Yugoslavia, 1969. Teenage PA/gopher, John Landis, was working on the Clint Eastwood World War II comedy caper, KELLY’S HEROES. While traveling to one of the movie’s many locations, the film crew came to a standstill at a crossroads as a large group of locals performed an ancient burial rite. The corpse that was the subject of all the attention was being buried due to local custom because the dead was believed to be a lycanthrope – a werewolf.

The image of this ritual and the experience stayed with Landis, the future director of THE KENTUCKY FRIED MOVIE (1977) and the huge box office successes NATIONAL LAMPOON’S ANIMAL HOUSE (1978) and THE BLUES BROTHERS (1980), finally finding its place in cinema history as the basis for the classic 1981 horror flick, AN AMERICAN WEREWOLF IN LONDON.

As the movie’s been so popular since it came out in the summer of 1981, you probably know the story: two clean-cut American college students decide to back-pack around England and make the mistake of going off the beaten path and end up being attacked by a werewolf. One dies; the other (David Naughton) is mauled and becomes a werewolf and the results aren’t pretty. As the body count goes up, the victims come back to haunt the lycanthrope. Tthe scene in a London soft-porn movie theatre is both creepy, amusing and disturbing as the mutilated victims urge the titular werewolf to kill himself and end the accursed chain of predator and victim.

David Naughton begins his transformation in AN AMERICAN WEREWOLF IN LONDON. Copyright 1981 Universal Pictures.

While Landis is a huge fan of the original Universal Pictures’ THE WOLF-MAN (1941), the director also is a natural comedian and decided to see if he could balance horror with comedy – which he largely succeeded in doing.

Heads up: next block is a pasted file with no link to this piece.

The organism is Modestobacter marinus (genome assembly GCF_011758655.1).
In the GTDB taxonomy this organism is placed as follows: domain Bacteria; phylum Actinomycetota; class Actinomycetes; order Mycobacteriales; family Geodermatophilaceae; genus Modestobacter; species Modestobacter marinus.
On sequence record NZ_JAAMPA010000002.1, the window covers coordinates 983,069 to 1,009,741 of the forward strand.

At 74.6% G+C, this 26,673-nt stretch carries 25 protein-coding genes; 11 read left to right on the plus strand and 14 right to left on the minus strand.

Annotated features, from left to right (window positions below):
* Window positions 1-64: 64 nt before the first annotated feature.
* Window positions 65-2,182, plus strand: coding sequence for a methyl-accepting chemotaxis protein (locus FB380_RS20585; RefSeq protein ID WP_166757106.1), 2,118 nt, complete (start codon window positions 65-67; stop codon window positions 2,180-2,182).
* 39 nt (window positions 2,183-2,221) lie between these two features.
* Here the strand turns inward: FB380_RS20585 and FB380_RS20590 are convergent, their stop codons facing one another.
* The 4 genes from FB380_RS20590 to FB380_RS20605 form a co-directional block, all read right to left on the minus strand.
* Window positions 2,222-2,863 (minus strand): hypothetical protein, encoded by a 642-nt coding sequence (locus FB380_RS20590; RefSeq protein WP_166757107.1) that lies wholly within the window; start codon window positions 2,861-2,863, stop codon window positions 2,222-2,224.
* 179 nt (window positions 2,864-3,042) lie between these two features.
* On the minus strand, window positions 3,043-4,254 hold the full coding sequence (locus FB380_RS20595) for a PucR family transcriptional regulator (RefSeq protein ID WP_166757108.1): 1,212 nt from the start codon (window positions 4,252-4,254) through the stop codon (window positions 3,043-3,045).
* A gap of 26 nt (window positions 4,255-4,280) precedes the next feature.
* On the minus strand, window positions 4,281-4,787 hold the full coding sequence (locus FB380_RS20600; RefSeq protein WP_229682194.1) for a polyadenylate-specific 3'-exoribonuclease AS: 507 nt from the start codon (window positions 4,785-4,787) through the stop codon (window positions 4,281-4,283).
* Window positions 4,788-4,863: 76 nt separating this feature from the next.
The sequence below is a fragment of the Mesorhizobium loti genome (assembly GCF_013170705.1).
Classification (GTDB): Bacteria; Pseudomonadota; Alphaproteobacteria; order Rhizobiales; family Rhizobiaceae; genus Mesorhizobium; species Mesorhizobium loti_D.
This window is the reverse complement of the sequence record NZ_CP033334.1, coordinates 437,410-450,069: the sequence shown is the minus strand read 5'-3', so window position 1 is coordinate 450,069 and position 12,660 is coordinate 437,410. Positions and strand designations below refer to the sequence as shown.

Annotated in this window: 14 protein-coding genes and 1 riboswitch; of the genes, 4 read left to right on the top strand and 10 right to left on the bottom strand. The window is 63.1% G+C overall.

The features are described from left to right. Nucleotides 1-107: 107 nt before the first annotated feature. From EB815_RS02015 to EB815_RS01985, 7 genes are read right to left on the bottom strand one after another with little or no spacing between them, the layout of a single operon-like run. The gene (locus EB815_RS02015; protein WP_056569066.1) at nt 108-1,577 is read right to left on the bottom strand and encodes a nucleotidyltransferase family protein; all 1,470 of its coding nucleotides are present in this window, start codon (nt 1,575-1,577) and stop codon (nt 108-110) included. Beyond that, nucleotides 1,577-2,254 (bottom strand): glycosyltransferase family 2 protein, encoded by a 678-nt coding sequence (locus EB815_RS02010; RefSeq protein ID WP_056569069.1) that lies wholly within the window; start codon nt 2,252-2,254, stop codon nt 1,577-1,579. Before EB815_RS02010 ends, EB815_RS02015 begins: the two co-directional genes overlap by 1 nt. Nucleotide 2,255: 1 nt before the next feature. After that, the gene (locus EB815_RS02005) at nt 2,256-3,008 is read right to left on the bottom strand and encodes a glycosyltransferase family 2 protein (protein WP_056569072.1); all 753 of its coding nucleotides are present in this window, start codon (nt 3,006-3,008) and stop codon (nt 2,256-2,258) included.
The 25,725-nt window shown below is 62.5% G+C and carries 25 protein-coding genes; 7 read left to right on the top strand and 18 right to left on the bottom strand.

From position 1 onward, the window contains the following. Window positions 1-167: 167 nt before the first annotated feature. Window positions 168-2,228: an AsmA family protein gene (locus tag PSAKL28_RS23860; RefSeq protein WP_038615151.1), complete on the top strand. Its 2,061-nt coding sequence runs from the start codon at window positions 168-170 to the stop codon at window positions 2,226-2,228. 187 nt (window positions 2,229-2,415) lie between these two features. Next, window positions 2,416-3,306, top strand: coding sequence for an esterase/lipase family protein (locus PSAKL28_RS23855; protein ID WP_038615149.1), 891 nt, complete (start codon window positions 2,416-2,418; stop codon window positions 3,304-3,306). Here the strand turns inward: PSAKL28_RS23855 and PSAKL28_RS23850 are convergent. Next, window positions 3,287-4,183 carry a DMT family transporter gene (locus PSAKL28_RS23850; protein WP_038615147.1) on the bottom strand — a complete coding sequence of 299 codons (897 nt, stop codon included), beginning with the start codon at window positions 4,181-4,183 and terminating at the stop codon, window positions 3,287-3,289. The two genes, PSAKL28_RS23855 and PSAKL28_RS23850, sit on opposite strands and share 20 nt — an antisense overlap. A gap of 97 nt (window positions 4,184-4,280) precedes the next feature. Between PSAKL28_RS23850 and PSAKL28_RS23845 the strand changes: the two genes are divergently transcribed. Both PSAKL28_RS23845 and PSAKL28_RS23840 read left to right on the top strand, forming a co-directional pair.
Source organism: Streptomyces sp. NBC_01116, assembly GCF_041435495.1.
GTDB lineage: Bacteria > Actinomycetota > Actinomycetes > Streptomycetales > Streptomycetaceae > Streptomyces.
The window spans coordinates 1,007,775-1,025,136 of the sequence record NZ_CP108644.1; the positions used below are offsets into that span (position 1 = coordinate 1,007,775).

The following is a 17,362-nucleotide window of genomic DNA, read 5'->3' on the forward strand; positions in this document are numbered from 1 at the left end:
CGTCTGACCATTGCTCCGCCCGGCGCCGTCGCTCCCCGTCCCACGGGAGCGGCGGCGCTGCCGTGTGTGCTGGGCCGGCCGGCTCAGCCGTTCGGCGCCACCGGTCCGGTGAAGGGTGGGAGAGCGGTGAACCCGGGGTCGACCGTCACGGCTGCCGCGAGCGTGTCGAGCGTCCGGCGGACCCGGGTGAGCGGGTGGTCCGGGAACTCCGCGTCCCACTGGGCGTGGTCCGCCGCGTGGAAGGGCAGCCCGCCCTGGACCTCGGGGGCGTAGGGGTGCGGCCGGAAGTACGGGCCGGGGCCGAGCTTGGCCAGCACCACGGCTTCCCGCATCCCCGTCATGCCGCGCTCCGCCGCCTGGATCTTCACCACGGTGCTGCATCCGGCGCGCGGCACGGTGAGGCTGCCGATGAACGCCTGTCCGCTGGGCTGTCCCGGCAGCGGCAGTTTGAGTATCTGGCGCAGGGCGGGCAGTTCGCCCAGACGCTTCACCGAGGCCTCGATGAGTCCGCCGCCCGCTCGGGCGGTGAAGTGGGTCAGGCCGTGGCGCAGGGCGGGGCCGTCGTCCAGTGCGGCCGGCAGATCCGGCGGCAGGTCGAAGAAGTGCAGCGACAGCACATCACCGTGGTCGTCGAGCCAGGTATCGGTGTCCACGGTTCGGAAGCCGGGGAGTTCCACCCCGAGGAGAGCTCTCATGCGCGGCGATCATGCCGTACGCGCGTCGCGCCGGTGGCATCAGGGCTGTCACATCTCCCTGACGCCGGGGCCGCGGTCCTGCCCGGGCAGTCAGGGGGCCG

AN AMERCIAN WEREWOLF is first and foremost a fun movie. It’s also loaded with weirdness and more than a few shock moments. And Oscar-winning make-up effects artist Rick Baker’s pioneering use of prosthetic bladder technology made the werewolf transformations physically painfully to watch (no crap CGI here, folks!). A few months later, Joe Dante’s adaptation of a trashy horror novel, THE HOWLING, came out, and FX artist Rob Bottin (best known for John Carpenter’s version of THE THING) used the same principles. These two very different werewolf movies together heralded a new breed of cinematic wolfman. Gone were the old-fashioned in-camera effects, the lap dissolves as groundbreaking monster make-up trailblazers such as Jack P. Pierce (who created Karloff’s Frankenstein monster) had to work with back in the day. Baker and Bottin’s characters stretched, howled in pain – and physically expanded in front of your eyes for the first time.

Since ATLRetro doesn’t believe in plot spoilers, no more details here for the uninitiated. For the faithful, who probably grew up watching the flick on VHS or DVD, now’s the chance, thanks to the Splatter Cinema gang, to get your werewolf fix on the big screen at The Plaza.

Just be wary of naked men stealing your balloons…